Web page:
Musangsa Temple, Day #1, South Korea.
Buddhist meditation: Becoming Nothingness.
The mind must be a clean slate, an empty cup.
Blank mind, empty cup. Yes, I could feel it…the Zen was sinking into me.
Listen to the sound of your breath.
I could hear it alright- deep, tranquil, low…
Lose attachment to all sound and body.
Definitely losing it. Walls were losing focus, limbs had gone beyond numb. Outside, the birds, wind, trees, the sound of my neighbors’ fidgeting,… it all passed through my ears, falling right through me.
This wasn’t my first meditation retreat, but it was my first Templestay. Yet sitting in my buddhist temple robe facing the faceless eternity of a non-descript wall, it was hard to concentrate on staying awake. The crashing fatigue of my work week was a vicious physical barrier to push aside. The heaviness of breath weighed into me, sending me into downward spirals.
…Ahhh, the nirvana of sleep.
Check-in time at Mung San Sa International Zen Buddhist temple in Daejeon was 12P. Upon arrival with other other interested templestay folk, we were taken to our rooms to drop our bags and then shuffled upstairs for a robe fitting.
Fitting A Monk’s Robes
Fitting into a monk’s robe is like trying to wear a potato sack. A kinda one-size fits all.
The colors for winter, spring and fall?
Dharma talk is in English, but it might as well be spoken in Korean, Chinese or Russian… Being this is an international temple, monks here are all English speakers, but count on Zen Buddhists to answer your questions with a questions. Lest to say, walked away with more questions and a cup half full…
Next on the list went something like this– bowing practice, meditation, eating and chanting.
The meditation room is warm and filled with simple cushions to sit on. A peaceful golden Buddha sits in the middle of the room, mediating between men and women. When it’s time to meditate, we must turn to face the wall to remove all distractions, leaving us alone to corrals our thoughts. A neighbors fidgeting, the pain in your leg as it falls asleep… of all of them, the worst enemy of meditation is sleepiness !
The Lithuanian makes his rounds to check in on us as we sit. He carries a long paddle stick which is to help alert you if you’re falling asleep. It can be your best friend when you’re sleepy. I ask for the paddle a few times. To wake up.
Walking meditations are easier to find forgetfulness in. We walk in procession hurriedly, following the person in front of us. Like swishing car windshield wipers, they help me focus on detachment. I see my thoughts as precipitation that momentarily appears to obscure my vision. Swish swish swish. My thoughts enter and I must leave them like the steps behind me.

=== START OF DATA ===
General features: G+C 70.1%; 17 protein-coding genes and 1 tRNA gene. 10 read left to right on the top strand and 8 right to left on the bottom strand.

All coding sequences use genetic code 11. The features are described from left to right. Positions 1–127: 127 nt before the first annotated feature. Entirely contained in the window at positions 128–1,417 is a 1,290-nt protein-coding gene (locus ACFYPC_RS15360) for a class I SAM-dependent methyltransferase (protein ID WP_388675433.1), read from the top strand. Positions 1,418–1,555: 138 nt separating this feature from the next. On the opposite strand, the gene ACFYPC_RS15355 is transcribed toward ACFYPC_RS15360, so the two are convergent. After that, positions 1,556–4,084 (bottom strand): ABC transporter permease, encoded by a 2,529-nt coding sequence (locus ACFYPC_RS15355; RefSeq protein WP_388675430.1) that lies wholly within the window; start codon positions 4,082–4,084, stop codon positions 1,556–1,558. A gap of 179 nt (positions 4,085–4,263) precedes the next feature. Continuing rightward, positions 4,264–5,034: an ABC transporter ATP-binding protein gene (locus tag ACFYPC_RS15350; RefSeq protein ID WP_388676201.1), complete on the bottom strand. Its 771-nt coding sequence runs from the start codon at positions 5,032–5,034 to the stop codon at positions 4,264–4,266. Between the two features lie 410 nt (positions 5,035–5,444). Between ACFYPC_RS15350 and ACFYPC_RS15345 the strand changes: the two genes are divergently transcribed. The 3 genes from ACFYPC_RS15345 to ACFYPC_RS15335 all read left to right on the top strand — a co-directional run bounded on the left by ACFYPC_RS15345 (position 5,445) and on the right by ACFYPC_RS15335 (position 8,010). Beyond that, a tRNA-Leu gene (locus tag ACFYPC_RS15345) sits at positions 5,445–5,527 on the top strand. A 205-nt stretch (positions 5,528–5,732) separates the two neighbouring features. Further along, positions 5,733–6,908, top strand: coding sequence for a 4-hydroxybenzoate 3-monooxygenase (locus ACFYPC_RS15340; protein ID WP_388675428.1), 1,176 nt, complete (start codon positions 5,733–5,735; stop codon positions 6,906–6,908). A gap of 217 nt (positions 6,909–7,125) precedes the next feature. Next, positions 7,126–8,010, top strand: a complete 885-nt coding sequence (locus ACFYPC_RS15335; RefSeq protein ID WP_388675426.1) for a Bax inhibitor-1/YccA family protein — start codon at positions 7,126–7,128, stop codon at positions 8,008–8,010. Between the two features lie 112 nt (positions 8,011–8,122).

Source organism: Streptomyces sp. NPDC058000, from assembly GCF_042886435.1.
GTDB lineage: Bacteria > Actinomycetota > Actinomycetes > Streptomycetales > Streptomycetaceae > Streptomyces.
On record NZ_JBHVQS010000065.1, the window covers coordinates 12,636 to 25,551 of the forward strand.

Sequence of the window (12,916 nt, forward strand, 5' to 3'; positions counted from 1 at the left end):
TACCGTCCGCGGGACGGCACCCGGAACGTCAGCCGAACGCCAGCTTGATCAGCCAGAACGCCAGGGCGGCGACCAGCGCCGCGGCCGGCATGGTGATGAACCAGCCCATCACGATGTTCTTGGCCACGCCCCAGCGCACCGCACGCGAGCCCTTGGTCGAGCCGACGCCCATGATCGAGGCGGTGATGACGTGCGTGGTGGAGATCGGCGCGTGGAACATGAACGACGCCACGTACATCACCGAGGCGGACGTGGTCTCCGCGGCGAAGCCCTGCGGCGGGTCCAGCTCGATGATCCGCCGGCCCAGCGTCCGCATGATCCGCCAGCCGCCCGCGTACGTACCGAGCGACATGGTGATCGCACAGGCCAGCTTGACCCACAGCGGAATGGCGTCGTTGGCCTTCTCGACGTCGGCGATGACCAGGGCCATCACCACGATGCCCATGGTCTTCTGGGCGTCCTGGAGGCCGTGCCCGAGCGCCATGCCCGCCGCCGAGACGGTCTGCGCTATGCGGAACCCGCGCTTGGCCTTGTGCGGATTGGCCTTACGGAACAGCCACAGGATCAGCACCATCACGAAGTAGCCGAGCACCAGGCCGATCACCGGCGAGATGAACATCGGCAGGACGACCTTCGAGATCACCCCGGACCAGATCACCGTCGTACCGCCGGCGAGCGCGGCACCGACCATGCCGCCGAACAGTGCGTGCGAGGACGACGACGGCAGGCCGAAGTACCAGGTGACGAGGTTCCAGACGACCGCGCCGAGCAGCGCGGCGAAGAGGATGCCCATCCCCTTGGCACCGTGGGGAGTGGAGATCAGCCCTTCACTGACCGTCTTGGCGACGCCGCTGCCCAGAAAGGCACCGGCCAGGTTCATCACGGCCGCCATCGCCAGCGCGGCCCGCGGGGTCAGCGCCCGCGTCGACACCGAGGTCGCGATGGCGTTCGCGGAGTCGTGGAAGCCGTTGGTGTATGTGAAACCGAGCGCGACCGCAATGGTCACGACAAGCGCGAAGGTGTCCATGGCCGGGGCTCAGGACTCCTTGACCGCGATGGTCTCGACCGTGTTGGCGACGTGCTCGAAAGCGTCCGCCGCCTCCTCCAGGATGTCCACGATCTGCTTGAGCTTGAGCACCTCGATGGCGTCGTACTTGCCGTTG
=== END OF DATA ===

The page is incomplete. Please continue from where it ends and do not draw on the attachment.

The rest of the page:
Temple Dining 101: the Monk’s diet
Eating at the temple dining hall, it was my first entirely vegan buffet in Korea!
My impulse was to load my plate to try everything.
I wasn’t hungry per se. As a vegetarian, I had merely accumulated close to a year’s worth of mental deprivation regarding food. My mind’s appetite was monsterous!
Temple dining has a golden rule: Everything you take into your bowl must be eaten.
Panic ensued. Clearly, I wasn’t prepared to eat all I’d taken. I was the last person and everyone had practically licked their bowl clean. Worse yet, there were things on my plate I knew I definitely didn’t like.
Hold breath and swallow?
Hold the food in my mouth, then run to the bathroom to spit it out?
Too obvious; not to mention I’d be suited with a potential eating disorder.
Fortunately, Wendy, a bright and beautiful Texan, bailed me out.
“I’ll take it“, she said.
Lesson learned– take only what you can eat -OR- take less than you can eat and go back for seconds.
My plate on the second day.
More asking for the paddle to keep myself awake. Wow, this Zen meditation was feeling hard. I’m used to meditations where they play lovely, new age music in the background, you focus on a point of light or God… something.
In Zen meditation practice– once you empty your mind, there’s nothing left to cling to to keep you from falling asleep!
Chanting isn’t singing. One of the Buddhist precepts is they cannot sing songs. Well, a chant isn’t considered neither a song, nor singing. For me, though it was really just a humiliating speed mumble, where I stumbled and bumbled my way through word sounds, feeling like I had marbles in my mouth. I was reading foreign pages of Buddhist scripture for the very first time, there was no rise or fall of pitches and it was not easy.
Ultimately, it’s the little phrases that are lightly sing-songy, such as when the same word or ones of similar sound are repeated over and over and over, which are the most enjoyable to chant.
We retire to our rooms. A long day.
Girl’s sleeping quarters- 6 ppl/room (those thin mattresses are our beds)
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